It seemed to begin about two years ago, which means it really started about four or five years ago (funny how memory works); suddenly there were new winery tasting rooms popping up everywhere in Anderson Valley. I would see one — or sometimes two — I hadn’t seen before during each of my occasional trips to the valley. And not just tasting rooms. During a trip into the valley early in 2012, there was a quiet piece of ground just south of Indian Creek on Highway 128, but when I went by approximately four months later, a winery (Balo Vineyards) had sprung up and appeared ready to handle grapes.
Of all the changes in Anderson Valley in the past 50 years, perhaps the biggest change — in my view - has been the explosion of vineyards and wineries. The Anderson Valley I first saw in 1957 had an economy based on timber, apples, sheep, cattle and resorts. Over recent decades, many of those business sectors have declined and a few have disappeared. Beginning from a few blocks of venerable vines mostly tucked away in the hills, vineyards have grown to dominate local agriculture and wineries - non-existent when I arrived — now total more than 20, scattered along Highway 128 from Yorkville to Navarro and along various back roads.
Truth be told, vineyards have been in the valley nearly 150 years and rudimentary winemaking nearly as long. Anderson Valley might have become a significant wine region earlier, but isolation and bad decisions delayed the evolution until relatively recently.
The history of vineyards in Anderson Valley can be separated into three eras: pre-Prohibition, 1940s and modern. During the pre-Prohibition era, an estimated 400 acres of vineyards were established on Anderson Valley’s ridges — primarily along Fish Ranch Road and Greenwood Road - by Swiss and later Italian immigrants. The planting of these vineyards began in the 1870s and continued past the turn of the 20th century. Such hillside vineyards were rooted in tradition; vineyards on the ridges are much less susceptible to frost than vineyards on the valley floor.
Most of these vineyards were field blends; plantings of Zinfandel mixed with small amounts of other red varieties like Petite Sirah, Carignane, Mourvedre, Cinsault, Alicante Bouschet and even — occasionally - white varieties. With transportation difficult, the grapes from these vineyards were turned into wine — and occasionally brandy - on-site, which in turn were sold by the barrel to customers (mostly bars, stores and restaurants) in the valley and along the coast. There also were a scattering of vineyards in the valley, most notably one planted by the Pinoli family between Philo and Navarro just before World War I.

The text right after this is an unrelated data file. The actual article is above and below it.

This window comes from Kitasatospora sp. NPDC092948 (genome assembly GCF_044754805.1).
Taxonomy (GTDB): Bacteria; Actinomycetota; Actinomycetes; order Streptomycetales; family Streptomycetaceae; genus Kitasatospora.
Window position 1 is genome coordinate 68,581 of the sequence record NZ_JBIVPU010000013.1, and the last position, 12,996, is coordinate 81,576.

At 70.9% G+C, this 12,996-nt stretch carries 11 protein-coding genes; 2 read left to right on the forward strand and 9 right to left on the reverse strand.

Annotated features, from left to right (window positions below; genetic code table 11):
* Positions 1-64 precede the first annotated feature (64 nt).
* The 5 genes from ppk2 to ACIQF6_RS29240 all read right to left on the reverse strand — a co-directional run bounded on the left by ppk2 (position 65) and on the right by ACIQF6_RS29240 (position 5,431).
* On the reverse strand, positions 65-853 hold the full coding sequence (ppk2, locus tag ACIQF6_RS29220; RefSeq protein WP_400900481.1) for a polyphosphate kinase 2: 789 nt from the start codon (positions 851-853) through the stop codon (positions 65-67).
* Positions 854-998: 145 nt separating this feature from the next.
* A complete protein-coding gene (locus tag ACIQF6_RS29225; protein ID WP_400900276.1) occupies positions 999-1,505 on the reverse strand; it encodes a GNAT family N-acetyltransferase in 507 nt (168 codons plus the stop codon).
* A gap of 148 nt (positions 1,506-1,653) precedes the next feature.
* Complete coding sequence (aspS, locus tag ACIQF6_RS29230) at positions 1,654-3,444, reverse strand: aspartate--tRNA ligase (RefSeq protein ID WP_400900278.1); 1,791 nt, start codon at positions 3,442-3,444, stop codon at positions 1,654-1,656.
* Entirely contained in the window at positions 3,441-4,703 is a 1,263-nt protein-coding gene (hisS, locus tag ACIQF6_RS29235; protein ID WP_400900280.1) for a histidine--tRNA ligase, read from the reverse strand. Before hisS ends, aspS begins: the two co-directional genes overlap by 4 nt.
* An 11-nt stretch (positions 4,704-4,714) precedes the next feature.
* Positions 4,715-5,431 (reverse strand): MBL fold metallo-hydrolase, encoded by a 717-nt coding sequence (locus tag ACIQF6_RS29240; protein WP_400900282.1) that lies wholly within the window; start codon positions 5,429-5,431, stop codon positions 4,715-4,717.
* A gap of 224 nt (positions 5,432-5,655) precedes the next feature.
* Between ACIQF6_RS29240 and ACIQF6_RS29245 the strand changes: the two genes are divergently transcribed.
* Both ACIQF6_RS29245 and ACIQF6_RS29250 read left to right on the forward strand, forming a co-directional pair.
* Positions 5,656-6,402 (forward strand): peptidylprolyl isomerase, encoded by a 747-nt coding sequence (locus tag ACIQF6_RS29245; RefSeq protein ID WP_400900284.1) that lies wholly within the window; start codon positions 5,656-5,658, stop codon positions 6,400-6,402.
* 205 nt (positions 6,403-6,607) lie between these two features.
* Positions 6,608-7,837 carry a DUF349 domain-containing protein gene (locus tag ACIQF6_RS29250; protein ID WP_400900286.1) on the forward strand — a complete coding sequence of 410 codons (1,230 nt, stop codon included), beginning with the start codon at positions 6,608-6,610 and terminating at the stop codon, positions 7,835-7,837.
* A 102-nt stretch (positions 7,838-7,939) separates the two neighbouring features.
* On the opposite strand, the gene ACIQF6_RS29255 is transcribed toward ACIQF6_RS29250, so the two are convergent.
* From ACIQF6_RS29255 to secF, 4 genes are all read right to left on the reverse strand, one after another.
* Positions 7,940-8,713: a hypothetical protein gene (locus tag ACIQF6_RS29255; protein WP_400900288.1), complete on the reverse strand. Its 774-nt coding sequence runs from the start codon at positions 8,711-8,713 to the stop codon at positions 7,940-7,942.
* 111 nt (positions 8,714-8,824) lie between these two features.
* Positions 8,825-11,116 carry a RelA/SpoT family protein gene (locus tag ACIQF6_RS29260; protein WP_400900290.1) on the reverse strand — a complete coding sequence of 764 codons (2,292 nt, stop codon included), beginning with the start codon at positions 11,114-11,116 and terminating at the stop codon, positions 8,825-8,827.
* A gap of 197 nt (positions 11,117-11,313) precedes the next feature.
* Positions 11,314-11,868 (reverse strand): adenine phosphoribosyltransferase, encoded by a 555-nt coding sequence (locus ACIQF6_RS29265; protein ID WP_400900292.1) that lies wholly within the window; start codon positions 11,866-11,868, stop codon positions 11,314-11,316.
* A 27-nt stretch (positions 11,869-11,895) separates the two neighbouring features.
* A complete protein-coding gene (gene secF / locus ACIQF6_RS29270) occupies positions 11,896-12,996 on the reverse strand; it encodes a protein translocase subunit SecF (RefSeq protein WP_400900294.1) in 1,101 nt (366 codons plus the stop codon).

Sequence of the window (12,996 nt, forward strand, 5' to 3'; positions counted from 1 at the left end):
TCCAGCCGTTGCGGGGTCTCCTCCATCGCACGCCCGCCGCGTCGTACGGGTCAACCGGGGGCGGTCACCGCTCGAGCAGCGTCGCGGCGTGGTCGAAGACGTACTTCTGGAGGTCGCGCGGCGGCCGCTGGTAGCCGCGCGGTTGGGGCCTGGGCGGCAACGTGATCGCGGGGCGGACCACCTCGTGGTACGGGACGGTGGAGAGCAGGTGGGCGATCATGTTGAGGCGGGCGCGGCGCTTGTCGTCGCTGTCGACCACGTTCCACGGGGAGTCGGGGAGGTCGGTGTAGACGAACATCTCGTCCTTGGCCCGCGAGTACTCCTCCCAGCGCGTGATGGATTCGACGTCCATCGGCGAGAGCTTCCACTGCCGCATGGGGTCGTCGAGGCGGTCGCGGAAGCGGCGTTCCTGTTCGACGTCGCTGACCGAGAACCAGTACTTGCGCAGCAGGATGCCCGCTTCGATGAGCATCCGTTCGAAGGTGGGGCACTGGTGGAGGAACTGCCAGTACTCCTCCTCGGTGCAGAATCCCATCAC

Local “dry” laws in Boonville and Navarro (Philo, Greenwood Ridge and Signal Hill stayed “wet” — one reason the latter was called “Vinegar Hill in Boont) was soon followed by the enactment of Prohibition in 1920. Subsequent federal raids put most local wine producers out of business. While some vineyards were simply abandoned, most were “repurposed.” Back then, before summer homes and tourism, land was livelihood and locals found other ways to make income from their land; apple orchards, sheep pastures and hay fields. The abandoned vineyards slowly returned to their natural state and as nearly a century has passed, few traces remain.
When my parents first took us to Anderson Valley in 1957, there were a couple of old, dead vines still standing on a slope above our house, remnants of a small pre-Prohibition vineyard. Ironically, the spot was perhaps the worst location for a vineyard on the entire property, with very cool southeastern exposure, poor-draining clay soil and a high water table that likely kept vine roots wet for months.
We also had a couple of ancient vines — which produced white grapes - behind our house. In the early 1980s, I borrowed an ampelography, a grape variety encyclopedia, to identify those old vines. I had no success; they remain a mystery to this day.
The early 1940s brought a second wave of vineyard development. Italian Swiss Colony kicked off this mini-planting boom in 1946 by planting a large vineyard (size estimates range from 80 to 100 acres) where Anderson Valley High School is now located. The grape varieties planted were Ugni Blanc and Colombard, fine choices for a big winery — Italian Swiss Colony by then was owned by National Distillers - making fortified wines (more than half of California’s wine production back then) and champagnes, but lousy choices for Anderson Valley. Across Manchester Road from Italian Swiss Colony’s vineyard, Bob and Barky Rawles farmed a 40-acre vineyard and sold the grapes to their neighbor. Just north of Boonville, Rankin Rickard (note to Anderson Valley Winegrowers Association — please correct the spelling of his name in your AV history) planted 10 acres of vines. None of these vineyards did particularly well and Rickard’s vineyard is the only one of the three I recall seeing when we arrived in the valley in the late 1950s.
The third wave of vineyards began in 1963. However, this article is already getting long, so that history and my experiences during those years will have to wait.
Author’s note — two sources of information helped flesh out this article: The Anderson Valley Winegrowers Association’s “History of Anderson Valley” and The Ridge Review, Vol. V, No. 1, published in 1985. I found both invaluable and recommend them to those interested in delving more deeply into the subject.